But most of them now, because there is so much competition and they are growing so much, are saying, “I can compete in two ways. I can either compete on fan experience and/or I can compete on inventory,” having something that’s differentiated. “And if I’m going to compete on inventory, I need to be the system of record, that underlying platform, so that I’m selling the ticket the first time.”
That’s primary ticketing and, just as what we did at Ticketmaster, you know, our baby when I was there, was that TM Plus product that put primary and secondary together on the same map. SeatGeek is now moving into that and has bought an Israeli ticketing company so they’re now sort of primary/secondary, they’re doing the Cowboys and the Saints and a few others.
You’re going to start to see the market blur the line between primary and secondary ticket because those words are not fan words.
No, not at all. And you don’t know …
No fan gives a … right.
I go to Minnesota once a year. I go see a Twins game once a year.
And I check out the different apps. I’m curious, but I also use SeatGeek because your pal Bill Simmons had a deal with them and I got 20 bucks off or I got 20 percent off my first ticket.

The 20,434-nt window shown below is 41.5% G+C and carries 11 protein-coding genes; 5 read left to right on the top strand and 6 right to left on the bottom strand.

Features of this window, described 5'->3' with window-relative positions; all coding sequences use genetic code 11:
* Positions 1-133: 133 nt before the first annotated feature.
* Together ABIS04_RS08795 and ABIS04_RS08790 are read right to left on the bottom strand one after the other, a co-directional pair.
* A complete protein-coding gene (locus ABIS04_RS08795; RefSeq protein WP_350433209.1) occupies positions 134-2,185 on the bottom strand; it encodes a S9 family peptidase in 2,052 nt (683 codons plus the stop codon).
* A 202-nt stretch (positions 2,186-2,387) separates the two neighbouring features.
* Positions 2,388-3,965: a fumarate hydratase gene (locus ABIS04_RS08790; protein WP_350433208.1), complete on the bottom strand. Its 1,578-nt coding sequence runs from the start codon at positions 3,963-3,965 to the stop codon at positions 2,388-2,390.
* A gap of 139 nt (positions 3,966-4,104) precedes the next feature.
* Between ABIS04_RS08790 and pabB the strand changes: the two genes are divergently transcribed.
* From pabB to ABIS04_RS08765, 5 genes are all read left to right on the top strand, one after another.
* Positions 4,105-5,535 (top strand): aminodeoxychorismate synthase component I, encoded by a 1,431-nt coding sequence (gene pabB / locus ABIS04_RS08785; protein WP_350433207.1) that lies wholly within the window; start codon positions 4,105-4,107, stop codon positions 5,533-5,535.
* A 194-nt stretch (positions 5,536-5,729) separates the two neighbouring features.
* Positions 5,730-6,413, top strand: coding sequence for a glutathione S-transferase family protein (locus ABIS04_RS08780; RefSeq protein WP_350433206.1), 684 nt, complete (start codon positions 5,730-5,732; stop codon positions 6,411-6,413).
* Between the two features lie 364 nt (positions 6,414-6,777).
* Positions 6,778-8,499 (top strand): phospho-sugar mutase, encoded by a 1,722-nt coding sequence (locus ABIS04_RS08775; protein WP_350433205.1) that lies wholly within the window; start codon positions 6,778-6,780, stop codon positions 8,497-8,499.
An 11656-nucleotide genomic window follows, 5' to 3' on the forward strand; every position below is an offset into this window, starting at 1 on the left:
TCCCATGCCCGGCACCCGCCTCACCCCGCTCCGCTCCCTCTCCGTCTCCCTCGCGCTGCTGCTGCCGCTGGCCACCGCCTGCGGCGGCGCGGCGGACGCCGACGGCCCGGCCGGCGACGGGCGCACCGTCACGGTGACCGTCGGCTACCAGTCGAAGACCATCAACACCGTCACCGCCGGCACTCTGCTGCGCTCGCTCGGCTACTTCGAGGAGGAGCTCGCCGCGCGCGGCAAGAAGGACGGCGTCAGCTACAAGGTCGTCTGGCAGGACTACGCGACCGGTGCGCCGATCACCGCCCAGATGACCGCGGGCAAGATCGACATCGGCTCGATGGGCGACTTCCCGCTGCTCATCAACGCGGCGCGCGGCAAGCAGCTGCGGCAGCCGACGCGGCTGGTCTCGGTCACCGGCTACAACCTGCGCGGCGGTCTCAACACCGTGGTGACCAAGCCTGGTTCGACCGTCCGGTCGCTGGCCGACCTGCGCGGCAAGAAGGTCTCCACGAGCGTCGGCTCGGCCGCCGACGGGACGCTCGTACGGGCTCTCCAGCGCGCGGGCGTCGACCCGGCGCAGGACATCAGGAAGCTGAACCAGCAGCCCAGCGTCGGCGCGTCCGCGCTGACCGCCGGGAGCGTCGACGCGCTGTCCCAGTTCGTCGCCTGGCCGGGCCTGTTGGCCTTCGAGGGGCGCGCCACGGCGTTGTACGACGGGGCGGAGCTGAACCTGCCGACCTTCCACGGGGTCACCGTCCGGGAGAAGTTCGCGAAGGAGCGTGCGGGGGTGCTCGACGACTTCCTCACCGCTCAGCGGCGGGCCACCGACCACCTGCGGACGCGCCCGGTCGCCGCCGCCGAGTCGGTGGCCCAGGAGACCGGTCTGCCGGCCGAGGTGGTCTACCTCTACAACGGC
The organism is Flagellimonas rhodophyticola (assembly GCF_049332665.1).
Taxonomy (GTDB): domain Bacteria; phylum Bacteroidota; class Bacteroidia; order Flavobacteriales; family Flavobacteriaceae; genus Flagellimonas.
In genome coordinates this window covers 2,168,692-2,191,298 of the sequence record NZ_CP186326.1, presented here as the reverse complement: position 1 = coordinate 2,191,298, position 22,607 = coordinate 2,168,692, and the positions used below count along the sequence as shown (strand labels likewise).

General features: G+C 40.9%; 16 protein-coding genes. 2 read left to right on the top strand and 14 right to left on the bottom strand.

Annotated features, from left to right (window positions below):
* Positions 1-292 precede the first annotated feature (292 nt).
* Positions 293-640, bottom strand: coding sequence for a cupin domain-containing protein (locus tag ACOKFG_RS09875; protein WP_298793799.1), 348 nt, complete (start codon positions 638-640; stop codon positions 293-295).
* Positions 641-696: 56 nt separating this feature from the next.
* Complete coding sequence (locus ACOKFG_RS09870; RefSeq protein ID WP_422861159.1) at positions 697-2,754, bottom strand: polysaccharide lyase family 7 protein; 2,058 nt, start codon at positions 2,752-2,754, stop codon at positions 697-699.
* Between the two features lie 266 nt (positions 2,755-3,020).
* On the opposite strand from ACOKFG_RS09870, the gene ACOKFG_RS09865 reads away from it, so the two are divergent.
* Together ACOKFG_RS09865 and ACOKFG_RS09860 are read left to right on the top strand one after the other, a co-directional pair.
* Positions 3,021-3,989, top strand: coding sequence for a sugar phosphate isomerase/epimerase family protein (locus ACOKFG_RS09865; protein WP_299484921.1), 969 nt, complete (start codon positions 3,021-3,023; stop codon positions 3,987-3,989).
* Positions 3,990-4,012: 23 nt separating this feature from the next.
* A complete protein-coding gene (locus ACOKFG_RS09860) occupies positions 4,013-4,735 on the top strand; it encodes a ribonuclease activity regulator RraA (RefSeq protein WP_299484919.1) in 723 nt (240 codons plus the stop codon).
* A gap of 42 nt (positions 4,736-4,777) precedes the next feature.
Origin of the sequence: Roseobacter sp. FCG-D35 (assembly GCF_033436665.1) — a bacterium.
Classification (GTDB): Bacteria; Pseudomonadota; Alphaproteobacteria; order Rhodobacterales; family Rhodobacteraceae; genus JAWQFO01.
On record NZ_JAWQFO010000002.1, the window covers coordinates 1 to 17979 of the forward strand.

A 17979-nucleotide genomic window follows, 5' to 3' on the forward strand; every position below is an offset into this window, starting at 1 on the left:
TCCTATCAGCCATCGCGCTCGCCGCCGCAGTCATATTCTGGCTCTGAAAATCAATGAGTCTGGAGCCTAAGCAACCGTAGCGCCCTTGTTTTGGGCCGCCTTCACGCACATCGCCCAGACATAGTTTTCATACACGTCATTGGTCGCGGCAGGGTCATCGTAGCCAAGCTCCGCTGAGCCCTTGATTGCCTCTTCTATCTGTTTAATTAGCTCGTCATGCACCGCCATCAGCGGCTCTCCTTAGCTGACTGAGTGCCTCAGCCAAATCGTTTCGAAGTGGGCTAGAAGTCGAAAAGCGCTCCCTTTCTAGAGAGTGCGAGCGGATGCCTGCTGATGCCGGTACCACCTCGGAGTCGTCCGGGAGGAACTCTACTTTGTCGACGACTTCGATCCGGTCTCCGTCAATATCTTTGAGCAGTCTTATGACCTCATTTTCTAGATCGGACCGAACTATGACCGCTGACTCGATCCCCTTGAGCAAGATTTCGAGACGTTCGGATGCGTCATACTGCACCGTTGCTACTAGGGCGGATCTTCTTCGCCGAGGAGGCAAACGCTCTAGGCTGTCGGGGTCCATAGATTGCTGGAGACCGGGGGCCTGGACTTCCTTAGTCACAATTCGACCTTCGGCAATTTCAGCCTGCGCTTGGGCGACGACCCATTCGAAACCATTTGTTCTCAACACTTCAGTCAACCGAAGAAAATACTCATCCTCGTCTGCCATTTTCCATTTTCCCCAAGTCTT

Oh, you’re welcome.
You’re welcome. It’s totally unclear to me where the ticket is coming from.
It looks legit and I get in with it, so I’m fine with it.
I’ve played around with enough of the different apps, they all kinda show me a picture of what the seat looks like …
… what the view looks like. I don’t know — or I shouldn’t know or care — if it’s a primary ticket or a secondary ticket. And it seems to me, in a world where the consumer doesn’t know or care where this stuff is coming from, that it’s very difficult for new companies to come up, because in the end you’re still selling the exact same product: A seat at a game.
Two things. One is the consumer does care when they walk up to the gate, they have a fake ticket, which happens …
That’s bad. Yeah.
… hundreds of times a night at big events. But secondly, it’s a supply-driven business.